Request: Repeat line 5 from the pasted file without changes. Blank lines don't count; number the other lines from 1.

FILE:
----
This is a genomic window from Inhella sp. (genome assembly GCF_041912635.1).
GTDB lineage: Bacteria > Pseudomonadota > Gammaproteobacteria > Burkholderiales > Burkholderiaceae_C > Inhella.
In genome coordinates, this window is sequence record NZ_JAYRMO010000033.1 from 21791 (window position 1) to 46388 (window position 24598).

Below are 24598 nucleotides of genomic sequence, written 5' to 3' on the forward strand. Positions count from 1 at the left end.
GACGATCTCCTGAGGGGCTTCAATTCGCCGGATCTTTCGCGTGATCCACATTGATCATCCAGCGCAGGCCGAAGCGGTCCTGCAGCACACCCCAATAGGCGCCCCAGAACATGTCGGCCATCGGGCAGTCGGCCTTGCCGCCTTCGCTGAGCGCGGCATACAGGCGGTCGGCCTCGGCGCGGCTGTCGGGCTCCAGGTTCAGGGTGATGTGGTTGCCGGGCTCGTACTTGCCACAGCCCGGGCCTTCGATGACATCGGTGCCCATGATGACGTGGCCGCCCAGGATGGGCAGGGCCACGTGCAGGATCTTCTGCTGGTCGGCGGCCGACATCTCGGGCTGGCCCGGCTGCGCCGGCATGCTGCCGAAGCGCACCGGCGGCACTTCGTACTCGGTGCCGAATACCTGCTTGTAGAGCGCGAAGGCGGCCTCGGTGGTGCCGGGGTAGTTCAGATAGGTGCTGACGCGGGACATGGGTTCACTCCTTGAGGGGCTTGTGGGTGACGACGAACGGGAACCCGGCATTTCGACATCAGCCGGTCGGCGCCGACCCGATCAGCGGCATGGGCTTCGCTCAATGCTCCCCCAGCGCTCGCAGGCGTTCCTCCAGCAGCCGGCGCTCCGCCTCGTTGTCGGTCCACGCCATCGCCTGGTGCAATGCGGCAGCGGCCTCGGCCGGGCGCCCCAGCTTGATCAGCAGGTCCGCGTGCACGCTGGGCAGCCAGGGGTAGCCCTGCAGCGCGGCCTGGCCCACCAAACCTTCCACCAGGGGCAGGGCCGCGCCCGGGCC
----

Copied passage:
GACGATCTCCTGAGGGGCTTCAATTCGCCGGATCTTTCGCGTGATCCACATTGATCATCCAGCGCAGGCCGAAGCGGTCCTGCAGCACACCCCAATAGGCGCCCCAGAACATGTCGGCCATCGGGCAGTCGGCCTTGCCGCCTTCGCTGAGCGCGGCATACAGGCGGTCGGCCTCGGCGCGGCTGTCGGGCTCCAGGTTCAGGGTGATGTGGTTGCCGGGCTCGTACTTGCCACAGCCCGGGCCTTCGATGACATCGGTGCCCATGATGACGTGGCCGCCCAGGATGGGCAGGGCCACGTGCAGGATCTTCTGCTGGTCGGCGGCCGACATCTCGGGCTGGCCCGGCTGCGCCGGCATGCTGCCGAAGCGCACCGGCGGCACTTCGTACTCGGTGCCGAATACCTGCTTGTAGAGCGCGAAGGCGGCCTCGGTGGTGCCGGGGTAGTTCAGATAGGTGCTGACGCGGGACATGGGTTCACTCCTTGAGGGGCTTGTGGGTGACGACGAACGGGAACCCGGCATTTCGACATCAGCCGGTCGGCGCCGACCCGATCAGCGGCATGGGCTTCGCTCAATGCTCCCCCAGCGCTCGCAGGCGTTCCTCCAGCAGCCGGCGCTCCGCCTCGTTGTCGGTCCACGCCATCGCCTGGTGCAATGCGGCAGCGGCCTCGGCCGGGCGCCCCAGCTTGATCAGCAGGTCCGCGTGCACGCTGGGCAGCCAGGGGTAGCCCTGCAGCGCGGCCTGGCCCACCAAACCTTCCACCAGGGGCAGGGCCGCGCCCGGGCC